EU charges banks with blocking exchanges from derivatives market

Mon Jul 1, 2013 11:53am EDT
 
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By Foo Yun Chee

BRUSSELS (Reuters) - EU watchdogs have charged 13 top investment banks with blocking exchanges' access to the lucrative credit derivatives market, hitting the sector with the latest in a growing list of regulatory headaches.

Monday's move by the European Commission, which could result in hefty fines, comes as major banks also come under investigation for suspected rigging of lending benchmarks including Euribor and Libor.

The Commission said banks including Citigroup and Goldman Sachs, along with financial data company Markit and the International Swaps and Derivatives Association (ISDA), had barred Deutsche Boerse and the Chicago Mercantile Exchange from the credit default swaps (CDS) business between 2006 and 2009.

CDS, which are worth more than 10 trillion euros ($13 trillion) so far this year, allow an investor to bet on whether a company or country will default on its bonds within a fixed period of time. They were originally over-the-counter (OTC) or non-exchange traded contracts, but the market is shifting to exchanges since regulatory efforts to boost transparency began.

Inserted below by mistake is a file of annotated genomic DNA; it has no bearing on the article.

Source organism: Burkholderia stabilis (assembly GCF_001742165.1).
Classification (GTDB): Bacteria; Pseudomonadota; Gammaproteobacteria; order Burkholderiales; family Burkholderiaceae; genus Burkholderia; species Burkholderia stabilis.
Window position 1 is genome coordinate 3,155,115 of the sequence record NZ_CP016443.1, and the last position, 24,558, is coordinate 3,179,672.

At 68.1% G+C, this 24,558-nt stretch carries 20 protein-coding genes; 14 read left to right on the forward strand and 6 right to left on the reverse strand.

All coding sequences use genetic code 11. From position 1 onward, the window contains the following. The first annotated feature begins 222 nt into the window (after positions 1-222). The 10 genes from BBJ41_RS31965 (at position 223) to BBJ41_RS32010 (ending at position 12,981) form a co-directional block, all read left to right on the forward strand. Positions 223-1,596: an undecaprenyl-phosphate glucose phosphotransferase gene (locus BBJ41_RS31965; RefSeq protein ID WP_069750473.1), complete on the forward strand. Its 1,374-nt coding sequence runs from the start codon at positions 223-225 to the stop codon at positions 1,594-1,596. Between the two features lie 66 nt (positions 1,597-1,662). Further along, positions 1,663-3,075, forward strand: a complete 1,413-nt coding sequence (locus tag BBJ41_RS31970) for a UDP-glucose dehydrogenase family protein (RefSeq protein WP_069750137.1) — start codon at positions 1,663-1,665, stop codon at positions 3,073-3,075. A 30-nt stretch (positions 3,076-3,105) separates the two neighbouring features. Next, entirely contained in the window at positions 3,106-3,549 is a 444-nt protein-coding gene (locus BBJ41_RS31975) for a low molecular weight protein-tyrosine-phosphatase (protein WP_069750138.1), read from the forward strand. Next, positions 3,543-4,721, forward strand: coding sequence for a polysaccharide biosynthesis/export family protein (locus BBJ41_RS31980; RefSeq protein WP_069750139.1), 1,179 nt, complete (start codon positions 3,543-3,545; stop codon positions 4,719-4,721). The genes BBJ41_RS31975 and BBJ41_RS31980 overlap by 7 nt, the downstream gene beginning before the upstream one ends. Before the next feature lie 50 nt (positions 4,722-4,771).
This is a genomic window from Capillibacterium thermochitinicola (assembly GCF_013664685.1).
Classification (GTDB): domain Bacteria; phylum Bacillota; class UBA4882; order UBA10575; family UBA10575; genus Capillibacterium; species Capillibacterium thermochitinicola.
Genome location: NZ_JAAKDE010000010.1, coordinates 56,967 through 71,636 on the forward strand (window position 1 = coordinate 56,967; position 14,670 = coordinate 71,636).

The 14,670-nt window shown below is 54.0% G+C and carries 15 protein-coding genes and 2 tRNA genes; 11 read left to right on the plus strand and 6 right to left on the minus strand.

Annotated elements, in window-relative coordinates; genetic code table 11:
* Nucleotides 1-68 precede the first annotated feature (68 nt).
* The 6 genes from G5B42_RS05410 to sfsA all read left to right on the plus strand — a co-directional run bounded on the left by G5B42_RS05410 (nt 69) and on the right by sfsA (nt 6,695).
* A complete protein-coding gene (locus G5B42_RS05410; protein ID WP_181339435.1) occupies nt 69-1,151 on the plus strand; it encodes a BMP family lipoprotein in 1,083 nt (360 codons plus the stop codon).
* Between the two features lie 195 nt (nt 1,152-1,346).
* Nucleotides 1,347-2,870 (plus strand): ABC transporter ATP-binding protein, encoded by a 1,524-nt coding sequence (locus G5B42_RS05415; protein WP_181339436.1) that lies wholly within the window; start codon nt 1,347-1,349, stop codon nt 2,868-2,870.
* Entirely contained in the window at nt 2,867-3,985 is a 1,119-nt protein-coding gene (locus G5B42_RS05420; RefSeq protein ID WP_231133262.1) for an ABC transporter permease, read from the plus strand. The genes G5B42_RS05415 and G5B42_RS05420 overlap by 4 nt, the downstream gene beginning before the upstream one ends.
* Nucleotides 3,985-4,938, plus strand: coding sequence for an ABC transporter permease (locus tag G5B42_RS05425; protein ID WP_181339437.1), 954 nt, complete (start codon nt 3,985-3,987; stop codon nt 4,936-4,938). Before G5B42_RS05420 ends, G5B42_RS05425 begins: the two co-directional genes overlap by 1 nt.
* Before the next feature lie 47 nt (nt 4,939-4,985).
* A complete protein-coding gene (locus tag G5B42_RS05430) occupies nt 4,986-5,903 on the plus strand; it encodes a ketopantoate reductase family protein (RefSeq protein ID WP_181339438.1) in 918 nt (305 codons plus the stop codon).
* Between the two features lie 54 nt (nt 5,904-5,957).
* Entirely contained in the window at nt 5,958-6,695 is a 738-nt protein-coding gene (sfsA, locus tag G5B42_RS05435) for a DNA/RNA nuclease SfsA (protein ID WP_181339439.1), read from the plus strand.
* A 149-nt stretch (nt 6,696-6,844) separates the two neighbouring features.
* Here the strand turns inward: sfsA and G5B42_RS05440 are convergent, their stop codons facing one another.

The lack of transparency on OTC products has been a key target of regulators following the 2007-2009 crisis.

The CDS case is one of several opened by the EU antitrust regulator into financial services since the crisis. Banks and other companies involved could be fined up to 10 percent of their global turnover if found guilty of infringing EU rules.

"It would be unacceptable if banks collectively blocked exchanges to protect their revenues from over-the-counter trading of credit derivatives," EU Competition Commissioner Joaquin Almunia said in a statement on Monday.

"Over-the-counter trading is not only more expensive for investors than exchange trading, it is also prone to systemic risks."   Continued...

 
A man walks past a Citibank branch in lower Manhattan, New York October 16, 2012. REUTERS/Carlo Allegri